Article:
Belief closure: A semantics of common knowledge for modal propositional logic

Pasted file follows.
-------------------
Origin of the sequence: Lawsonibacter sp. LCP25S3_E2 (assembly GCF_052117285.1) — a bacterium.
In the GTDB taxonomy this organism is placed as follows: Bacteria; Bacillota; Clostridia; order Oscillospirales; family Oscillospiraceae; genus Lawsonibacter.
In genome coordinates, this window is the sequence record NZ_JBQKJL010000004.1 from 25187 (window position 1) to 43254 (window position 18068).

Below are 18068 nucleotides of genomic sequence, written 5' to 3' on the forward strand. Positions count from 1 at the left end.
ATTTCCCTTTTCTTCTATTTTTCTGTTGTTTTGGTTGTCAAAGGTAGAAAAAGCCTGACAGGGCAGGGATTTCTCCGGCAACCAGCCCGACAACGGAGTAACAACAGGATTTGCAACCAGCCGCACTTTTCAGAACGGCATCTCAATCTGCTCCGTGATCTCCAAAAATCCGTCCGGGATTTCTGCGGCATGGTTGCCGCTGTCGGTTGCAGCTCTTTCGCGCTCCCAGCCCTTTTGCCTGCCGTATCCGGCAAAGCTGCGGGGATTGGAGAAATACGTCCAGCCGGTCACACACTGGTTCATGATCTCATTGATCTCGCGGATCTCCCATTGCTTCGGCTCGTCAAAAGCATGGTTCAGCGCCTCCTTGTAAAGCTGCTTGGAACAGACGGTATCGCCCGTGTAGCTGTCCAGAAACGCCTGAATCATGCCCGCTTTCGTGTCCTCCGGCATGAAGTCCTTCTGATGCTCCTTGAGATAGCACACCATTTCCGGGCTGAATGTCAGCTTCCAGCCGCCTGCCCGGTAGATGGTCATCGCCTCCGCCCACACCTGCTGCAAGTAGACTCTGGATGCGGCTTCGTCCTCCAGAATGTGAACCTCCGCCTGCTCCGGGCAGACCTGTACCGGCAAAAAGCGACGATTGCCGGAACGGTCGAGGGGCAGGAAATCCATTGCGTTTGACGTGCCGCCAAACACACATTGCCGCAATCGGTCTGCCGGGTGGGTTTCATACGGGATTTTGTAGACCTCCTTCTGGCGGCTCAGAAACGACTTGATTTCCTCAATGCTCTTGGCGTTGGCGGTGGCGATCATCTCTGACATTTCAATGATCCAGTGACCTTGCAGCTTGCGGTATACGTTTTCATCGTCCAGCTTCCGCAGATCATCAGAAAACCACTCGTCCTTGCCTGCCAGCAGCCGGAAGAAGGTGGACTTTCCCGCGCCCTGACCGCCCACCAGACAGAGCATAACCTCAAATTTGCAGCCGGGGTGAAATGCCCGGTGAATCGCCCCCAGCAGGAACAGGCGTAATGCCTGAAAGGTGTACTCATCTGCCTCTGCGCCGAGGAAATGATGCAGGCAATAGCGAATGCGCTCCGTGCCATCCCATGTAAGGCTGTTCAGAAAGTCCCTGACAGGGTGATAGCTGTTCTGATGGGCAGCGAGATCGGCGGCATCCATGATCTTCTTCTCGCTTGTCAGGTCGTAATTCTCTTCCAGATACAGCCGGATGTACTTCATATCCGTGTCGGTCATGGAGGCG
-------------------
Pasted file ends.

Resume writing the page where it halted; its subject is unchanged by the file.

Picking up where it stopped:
The paper axiomatizes individual and common belief by means of modal propositional logic systems of varying strength. The weakest system of all just requires the monotonicity of individual belief on top of the axiom and rules of common belief. It is proved to be sound and complete with respect to a specially devised variant of neighbourhood semantiC's. The remaining systems include a K-system for each individual. They are shown to be sound and complete with respect to suitable variants of Kripke semantics. The specific features of either neighbourhood or Kripke semantics in this paper relate to the validation clause for common belief. Informally, we define a proposition to be belief closed if everybody believes it at every world where it is true, and we define a proposition to be common belief at a world if it is implied by a belief closed proposition that everybody believes at that particular world. This "fixed-point" or "circular" account of common belief is seen to imply the more standard "iterate" account in terms of countably infinite sequences of share beliefs. Axiomatizations of common knowledge can be secured by adding the truth axiom of individual belief to any system. The paper also briefly discusses game-theoretic papers which anticipated the belief closure semantics.
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